The BBC Radio 4 series on Daniel Defoe about to start tomorrow is a reminder of his connection to Thomas Bowrey. (The details can be found at: http://www.bbc.co.uk/programmes/b07j7nv3 )
Bowrey and Defoe probably met in 1708. Correspondence from Defoe was found in Bowrey’s papers but the reason for their meeting is unknown. The two, however, shared many similarities and were both great projectors. (The meaning of projector in their time was a person who planned and set up projects or schemes.)
The project for which their plans most closely coincided was for a settlement in the South Seas – that is on the Pacific coast of South America. They both presented proposals to Robert Harley (1st Earl of Oxford) who was setting up the infamous South Sea Company (that of the later Bubble fame). Although the South Sea Company was formed and both men purchased shares in the company, the proposed settlement never happened.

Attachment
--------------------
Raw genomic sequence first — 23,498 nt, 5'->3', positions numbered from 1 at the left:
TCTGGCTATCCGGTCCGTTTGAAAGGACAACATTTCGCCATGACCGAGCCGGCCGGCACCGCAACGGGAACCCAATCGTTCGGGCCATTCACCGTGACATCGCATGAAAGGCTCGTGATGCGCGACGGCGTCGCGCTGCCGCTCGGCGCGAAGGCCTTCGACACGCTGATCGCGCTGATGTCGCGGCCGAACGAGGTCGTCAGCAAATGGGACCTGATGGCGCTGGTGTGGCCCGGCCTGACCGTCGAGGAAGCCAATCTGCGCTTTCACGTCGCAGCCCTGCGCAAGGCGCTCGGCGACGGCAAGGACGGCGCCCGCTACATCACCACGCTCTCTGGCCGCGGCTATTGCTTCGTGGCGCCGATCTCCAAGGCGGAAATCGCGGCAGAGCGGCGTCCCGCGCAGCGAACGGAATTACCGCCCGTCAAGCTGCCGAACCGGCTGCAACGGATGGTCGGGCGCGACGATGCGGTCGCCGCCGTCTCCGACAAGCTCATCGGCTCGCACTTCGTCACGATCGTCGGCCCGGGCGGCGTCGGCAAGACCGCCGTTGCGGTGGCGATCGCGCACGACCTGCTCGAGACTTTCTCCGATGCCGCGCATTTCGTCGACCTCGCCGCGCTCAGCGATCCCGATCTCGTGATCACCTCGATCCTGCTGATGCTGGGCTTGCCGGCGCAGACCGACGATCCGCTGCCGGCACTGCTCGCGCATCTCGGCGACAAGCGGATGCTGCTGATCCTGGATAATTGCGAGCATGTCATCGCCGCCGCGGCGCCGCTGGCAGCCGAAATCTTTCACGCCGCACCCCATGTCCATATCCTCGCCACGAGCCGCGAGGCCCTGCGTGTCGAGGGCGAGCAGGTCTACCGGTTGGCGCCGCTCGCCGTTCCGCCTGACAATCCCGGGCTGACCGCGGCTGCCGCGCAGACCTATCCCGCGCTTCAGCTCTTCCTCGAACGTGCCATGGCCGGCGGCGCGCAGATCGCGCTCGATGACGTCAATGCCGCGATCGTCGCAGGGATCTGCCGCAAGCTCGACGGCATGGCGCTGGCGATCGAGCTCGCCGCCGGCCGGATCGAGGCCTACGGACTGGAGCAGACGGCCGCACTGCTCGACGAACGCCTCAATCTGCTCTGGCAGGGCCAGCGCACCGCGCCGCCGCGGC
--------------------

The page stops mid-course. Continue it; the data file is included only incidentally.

Defoe was Harley’s prodigy and agent – and much more, if you believe at least one of Defoe’s biographers. Bowrey’s interest in the South Sea project came from his maritime trade interests and, as with all his schemes, he not only saw the potential for the nation’s advantage but also a profit for himself. His proposal was more detailed than Defoe’s. This is one of the ways that the two men differed. Despite their similarities, Bowrey’s life was considerably less traumatic than Defoe’s who experienced both bankruptcy and jail in his lifetime. However, both demonstrate how interesting life was at the turn of the eighteenth century.